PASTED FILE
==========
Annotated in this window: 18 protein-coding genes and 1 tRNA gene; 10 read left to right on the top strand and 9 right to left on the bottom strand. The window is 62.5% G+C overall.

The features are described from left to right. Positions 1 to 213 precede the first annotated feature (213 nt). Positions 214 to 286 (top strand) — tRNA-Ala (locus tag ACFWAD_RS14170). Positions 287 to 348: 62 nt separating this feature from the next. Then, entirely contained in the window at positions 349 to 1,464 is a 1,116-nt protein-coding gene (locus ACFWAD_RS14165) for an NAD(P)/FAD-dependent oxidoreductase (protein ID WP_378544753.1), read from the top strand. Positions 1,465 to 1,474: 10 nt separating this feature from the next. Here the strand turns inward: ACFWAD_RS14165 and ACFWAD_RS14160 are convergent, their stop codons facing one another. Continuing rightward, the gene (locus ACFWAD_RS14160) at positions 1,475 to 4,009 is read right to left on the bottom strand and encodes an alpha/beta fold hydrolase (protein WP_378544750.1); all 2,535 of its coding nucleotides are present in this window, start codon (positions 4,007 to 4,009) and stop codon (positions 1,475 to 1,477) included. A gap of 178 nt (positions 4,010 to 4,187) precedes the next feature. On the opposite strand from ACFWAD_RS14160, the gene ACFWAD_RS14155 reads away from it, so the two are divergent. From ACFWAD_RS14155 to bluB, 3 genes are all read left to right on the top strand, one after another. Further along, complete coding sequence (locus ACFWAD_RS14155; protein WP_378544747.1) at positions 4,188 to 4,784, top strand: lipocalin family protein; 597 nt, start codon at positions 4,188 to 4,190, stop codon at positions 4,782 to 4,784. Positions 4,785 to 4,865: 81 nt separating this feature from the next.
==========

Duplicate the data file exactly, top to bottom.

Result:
Annotated in this window: 18 protein-coding genes and 1 tRNA gene; 10 read left to right on the top strand and 9 right to left on the bottom strand. The window is 62.5% G+C overall.

The features are described from left to right. Positions 1 to 213 precede the first annotated feature (213 nt). Positions 214 to 286 (top strand) — tRNA-Ala (locus tag ACFWAD_RS14170). Positions 287 to 348: 62 nt separating this feature from the next. Then, entirely contained in the window at positions 349 to 1,464 is a 1,116-nt protein-coding gene (locus ACFWAD_RS14165) for an NAD(P)/FAD-dependent oxidoreductase (protein ID WP_378544753.1), read from the top strand. Positions 1,465 to 1,474: 10 nt separating this feature from the next. Here the strand turns inward: ACFWAD_RS14165 and ACFWAD_RS14160 are convergent, their stop codons facing one another. Continuing rightward, the gene (locus ACFWAD_RS14160) at positions 1,475 to 4,009 is read right to left on the bottom strand and encodes an alpha/beta fold hydrolase (protein WP_378544750.1); all 2,535 of its coding nucleotides are present in this window, start codon (positions 4,007 to 4,009) and stop codon (positions 1,475 to 1,477) included. A gap of 178 nt (positions 4,010 to 4,187) precedes the next feature. On the opposite strand from ACFWAD_RS14160, the gene ACFWAD_RS14155 reads away from it, so the two are divergent. From ACFWAD_RS14155 to bluB, 3 genes are all read left to right on the top strand, one after another. Further along, complete coding sequence (locus ACFWAD_RS14155; protein WP_378544747.1) at positions 4,188 to 4,784, top strand: lipocalin family protein; 597 nt, start codon at positions 4,188 to 4,190, stop codon at positions 4,782 to 4,784. Positions 4,785 to 4,865: 81 nt separating this feature from the next.